The problem: Patients affected by Class III malocclusion (characterised by the protrusion of lower dental arch) suffer from a skeletal imbalance that is established early in life, and that becomes more pronounced during puberty and until skeletal maturation is complete. Predicting treatment success or failure early in a single Class III patient makes it easier to correct it, but it is difficult to do just from a small number of morphometric determinants is problematic. The reason for that is that Class III malocclusion is rarely a consequence of an abnormality in a single craniofacial component, so individual clinical and radiological measurements are likely to be less indicative than the interplay between the measurements themselves.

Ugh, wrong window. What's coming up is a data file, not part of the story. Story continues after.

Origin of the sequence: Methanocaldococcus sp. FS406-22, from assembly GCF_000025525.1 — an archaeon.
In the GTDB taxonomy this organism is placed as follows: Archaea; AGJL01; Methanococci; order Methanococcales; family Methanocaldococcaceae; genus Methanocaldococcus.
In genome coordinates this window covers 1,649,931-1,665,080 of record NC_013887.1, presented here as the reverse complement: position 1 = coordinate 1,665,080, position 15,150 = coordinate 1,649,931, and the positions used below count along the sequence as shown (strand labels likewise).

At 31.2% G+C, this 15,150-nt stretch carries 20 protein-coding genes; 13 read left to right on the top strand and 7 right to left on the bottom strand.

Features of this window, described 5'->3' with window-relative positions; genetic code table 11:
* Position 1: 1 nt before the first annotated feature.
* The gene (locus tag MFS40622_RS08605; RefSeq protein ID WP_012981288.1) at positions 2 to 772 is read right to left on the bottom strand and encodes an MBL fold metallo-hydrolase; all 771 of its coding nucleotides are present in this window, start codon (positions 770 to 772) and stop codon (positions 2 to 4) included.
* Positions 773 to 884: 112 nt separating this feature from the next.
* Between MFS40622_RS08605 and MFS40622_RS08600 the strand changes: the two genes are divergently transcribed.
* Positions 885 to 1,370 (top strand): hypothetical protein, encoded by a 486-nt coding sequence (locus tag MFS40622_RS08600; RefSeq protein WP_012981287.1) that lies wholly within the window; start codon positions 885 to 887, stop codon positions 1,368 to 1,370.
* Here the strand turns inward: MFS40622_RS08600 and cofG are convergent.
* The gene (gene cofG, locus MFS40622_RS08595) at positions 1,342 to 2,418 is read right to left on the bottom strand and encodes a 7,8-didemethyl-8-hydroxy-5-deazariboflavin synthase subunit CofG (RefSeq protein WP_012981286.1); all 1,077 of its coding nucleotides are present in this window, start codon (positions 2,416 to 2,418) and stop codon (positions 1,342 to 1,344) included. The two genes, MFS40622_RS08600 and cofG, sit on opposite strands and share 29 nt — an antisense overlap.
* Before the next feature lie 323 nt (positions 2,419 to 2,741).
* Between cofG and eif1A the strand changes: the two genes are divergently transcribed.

The task:
 We learn a BN and use it to determine and visualise the interactions among various Class III malocclusion maxillofacial features during growth and treatment.
 We test its consistency by verifying some commonly accepted hypotheses on the evolution of these skeletal imbalances.
 We show that untreated subjects develop different Class III craniofacial growth patterns as compared to patients submitted to orthodontic treatment with rapid maxillary expansion and facemask therapy.
 Among treated patients the CoA segment (the maxillary length) and the ANB angle (the anteroposterior relation of the maxilla to the mandible) seem to be the skeletal subspaces that receive the main effect of the treatment.
The data